It is probably true to say that the term environmental chemistry has no precise definition. It means different things to different people. We are not about to offer a new definition. It is clear that environmental chemists are playing their part in the big environmental issues —stratospheric ozone (O3) depletion, global warming and the like.

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Similarly, the role of environmental chemistry in regional-scale and local problems —for example, the effects of acid rain or contamination of water resources —is well established. This brief discussion illustrates the clear link in our minds between environmental chemistry and human beings. For many people, ‘environmental chemistry’ is implicitly linked to ‘pollution’. We hope this book demonstrates that such a view is limited and shows that environmental chemistry’ has a much wider scope.

Terms like contamination and pollution have little meaning without a frame of reference for comparison. How can we hope to understand the behaviour and impacts of chemical contaminants without understanding how natural chemical systems work? For many years a relatively small group of scientists has been steadily unravelling how the chemical systems of the Earth work, both today and in the geological past.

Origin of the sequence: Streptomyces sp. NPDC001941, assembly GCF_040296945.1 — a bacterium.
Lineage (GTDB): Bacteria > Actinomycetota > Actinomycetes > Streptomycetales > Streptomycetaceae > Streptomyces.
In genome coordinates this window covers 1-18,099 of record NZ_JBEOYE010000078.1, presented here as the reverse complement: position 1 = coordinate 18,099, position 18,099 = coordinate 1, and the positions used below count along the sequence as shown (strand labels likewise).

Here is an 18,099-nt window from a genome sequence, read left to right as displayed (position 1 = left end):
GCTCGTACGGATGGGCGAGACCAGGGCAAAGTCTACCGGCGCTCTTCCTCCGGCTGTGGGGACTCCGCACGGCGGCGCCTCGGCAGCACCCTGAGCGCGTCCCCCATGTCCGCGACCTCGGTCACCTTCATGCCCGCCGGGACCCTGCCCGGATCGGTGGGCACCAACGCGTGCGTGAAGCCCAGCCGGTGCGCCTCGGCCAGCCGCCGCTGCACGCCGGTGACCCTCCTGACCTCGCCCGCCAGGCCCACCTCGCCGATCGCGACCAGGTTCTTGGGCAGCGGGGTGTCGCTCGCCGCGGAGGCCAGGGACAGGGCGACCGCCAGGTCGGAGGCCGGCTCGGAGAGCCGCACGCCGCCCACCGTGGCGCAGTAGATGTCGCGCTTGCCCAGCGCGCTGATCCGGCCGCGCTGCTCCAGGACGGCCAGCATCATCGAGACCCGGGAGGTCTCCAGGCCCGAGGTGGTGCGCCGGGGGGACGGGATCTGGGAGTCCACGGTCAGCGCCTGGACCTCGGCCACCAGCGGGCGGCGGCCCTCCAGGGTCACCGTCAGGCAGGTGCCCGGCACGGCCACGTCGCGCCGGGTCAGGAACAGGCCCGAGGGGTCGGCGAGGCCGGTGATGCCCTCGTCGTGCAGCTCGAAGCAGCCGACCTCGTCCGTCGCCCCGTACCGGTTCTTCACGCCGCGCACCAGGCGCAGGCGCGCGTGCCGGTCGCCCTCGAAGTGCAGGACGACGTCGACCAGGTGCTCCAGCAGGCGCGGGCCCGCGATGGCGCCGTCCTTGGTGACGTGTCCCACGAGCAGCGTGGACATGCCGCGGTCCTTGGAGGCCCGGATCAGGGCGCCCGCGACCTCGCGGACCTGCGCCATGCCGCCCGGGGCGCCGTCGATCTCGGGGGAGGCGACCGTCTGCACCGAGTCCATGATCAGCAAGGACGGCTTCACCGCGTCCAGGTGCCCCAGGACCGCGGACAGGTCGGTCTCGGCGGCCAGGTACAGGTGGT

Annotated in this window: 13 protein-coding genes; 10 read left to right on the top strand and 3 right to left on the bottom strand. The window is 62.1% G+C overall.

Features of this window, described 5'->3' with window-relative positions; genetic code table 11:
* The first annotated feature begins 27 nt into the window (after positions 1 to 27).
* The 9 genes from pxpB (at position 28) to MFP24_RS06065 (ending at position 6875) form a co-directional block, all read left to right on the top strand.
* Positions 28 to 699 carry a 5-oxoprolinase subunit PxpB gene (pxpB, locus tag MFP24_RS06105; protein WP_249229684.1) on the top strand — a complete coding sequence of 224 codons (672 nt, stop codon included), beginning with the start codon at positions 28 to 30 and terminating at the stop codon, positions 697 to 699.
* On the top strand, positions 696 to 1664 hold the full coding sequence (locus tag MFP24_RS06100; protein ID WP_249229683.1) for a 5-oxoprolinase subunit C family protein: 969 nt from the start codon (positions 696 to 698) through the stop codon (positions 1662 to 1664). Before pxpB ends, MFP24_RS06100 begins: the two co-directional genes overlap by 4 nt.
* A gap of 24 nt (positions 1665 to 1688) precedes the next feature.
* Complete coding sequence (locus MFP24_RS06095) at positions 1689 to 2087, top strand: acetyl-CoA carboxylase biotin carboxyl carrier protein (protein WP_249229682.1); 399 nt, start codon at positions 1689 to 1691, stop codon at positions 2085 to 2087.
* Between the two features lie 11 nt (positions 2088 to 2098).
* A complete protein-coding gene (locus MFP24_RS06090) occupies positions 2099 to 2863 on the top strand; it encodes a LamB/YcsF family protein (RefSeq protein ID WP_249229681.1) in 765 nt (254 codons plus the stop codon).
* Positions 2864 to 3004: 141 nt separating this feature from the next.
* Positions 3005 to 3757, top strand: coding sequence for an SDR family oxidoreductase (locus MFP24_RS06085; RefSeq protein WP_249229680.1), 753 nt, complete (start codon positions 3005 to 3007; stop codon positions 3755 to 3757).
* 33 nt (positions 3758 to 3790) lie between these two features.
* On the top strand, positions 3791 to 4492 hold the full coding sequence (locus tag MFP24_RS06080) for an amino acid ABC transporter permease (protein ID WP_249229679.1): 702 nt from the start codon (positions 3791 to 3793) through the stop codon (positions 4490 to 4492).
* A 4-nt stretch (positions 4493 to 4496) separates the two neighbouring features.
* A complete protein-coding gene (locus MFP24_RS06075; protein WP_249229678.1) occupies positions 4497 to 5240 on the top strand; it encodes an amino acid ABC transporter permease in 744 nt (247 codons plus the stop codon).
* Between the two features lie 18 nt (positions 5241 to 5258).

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The discussions in this book draw on a small fraction of this material. Our aim is to demonstrate the various scales, rates and types of natural chemical processes that occur on Earth. We also attempt to show the
actual or possible effects that humans may have on natural chemical systems. The importance of human influences is usually most clear when direct comparison with the unperturbed, natural systems is possible.

Hydrogen and helium are the most abundant elements in the universe, relics of the earliest moments in element production. However, it is the stellar production process that led to the characteristic cosmic abundance of the elements Lithium (Li), beryllium (Be) and boron (B) are not very stable in stellar interiors, hence the low abundance of these light elements in the universe.

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Carbon (C), nitrogen (N) and oxygen (O) are formed in an efficient cyclic process in stars that leads to their relatively high abundance. Silicon (Si) is rather resistant to photodissociation (destruction by light) in stars, so it is also abundant and dominates the rocky world we see about us.


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